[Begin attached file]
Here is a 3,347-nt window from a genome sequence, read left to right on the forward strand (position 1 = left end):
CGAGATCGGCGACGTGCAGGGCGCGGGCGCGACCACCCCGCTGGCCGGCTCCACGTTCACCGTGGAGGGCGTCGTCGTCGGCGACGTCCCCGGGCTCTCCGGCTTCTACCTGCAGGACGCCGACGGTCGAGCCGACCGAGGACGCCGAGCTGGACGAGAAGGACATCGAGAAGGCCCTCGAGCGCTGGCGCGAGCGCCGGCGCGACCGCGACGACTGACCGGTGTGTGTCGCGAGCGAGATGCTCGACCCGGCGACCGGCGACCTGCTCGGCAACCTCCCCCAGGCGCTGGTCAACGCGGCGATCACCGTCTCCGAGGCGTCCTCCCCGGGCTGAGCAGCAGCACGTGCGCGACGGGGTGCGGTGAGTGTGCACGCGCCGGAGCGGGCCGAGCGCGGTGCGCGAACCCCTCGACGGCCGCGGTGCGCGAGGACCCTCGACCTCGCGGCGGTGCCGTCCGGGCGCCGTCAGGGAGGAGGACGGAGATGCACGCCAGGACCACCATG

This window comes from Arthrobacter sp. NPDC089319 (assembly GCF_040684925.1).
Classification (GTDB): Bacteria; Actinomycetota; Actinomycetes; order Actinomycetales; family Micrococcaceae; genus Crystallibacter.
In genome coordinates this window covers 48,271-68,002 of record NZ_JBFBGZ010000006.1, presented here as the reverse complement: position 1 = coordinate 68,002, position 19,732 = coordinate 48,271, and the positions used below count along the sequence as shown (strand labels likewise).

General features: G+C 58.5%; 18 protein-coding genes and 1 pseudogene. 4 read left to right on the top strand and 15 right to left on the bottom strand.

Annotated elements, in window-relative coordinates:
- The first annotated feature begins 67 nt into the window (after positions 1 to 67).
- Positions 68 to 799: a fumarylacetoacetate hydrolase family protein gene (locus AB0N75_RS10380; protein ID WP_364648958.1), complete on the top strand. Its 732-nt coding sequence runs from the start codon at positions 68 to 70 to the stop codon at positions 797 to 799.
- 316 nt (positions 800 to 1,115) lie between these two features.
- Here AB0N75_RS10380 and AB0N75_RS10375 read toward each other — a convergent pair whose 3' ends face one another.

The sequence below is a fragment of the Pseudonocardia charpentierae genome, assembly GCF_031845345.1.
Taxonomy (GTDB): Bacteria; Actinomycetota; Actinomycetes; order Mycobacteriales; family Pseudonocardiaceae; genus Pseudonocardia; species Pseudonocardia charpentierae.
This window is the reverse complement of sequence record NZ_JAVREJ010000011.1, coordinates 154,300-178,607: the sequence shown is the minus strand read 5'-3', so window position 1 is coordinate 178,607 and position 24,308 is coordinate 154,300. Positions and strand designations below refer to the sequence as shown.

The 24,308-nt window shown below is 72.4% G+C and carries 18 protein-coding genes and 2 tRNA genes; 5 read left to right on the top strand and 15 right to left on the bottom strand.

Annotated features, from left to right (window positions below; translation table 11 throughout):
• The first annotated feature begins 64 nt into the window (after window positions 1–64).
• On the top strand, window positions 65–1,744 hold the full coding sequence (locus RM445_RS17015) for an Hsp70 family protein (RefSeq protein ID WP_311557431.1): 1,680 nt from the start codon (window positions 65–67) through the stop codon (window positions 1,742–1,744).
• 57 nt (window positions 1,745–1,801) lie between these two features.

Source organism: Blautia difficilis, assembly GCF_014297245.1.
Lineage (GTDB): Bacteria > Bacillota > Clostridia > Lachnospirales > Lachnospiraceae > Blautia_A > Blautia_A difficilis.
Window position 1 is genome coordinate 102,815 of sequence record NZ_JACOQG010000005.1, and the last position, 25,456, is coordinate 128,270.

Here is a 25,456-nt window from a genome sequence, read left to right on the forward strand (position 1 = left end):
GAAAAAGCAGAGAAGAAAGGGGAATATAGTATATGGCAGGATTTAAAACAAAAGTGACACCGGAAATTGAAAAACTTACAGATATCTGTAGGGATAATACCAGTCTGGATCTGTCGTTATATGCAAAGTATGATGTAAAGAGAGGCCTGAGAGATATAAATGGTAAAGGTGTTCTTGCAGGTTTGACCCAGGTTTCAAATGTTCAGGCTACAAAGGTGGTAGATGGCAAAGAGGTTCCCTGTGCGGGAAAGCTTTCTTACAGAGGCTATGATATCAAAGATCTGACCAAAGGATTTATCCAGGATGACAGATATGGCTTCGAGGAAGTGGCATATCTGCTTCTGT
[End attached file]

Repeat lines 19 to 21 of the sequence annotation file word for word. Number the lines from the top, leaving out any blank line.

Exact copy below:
• 57 nt (window positions 1,745–1,801) lie between these two features.

Source organism: Blautia difficilis, assembly GCF_014297245.1.
Lineage (GTDB): Bacteria > Bacillota > Clostridia > Lachnospirales > Lachnospiraceae > Blautia_A > Blautia_A difficilis.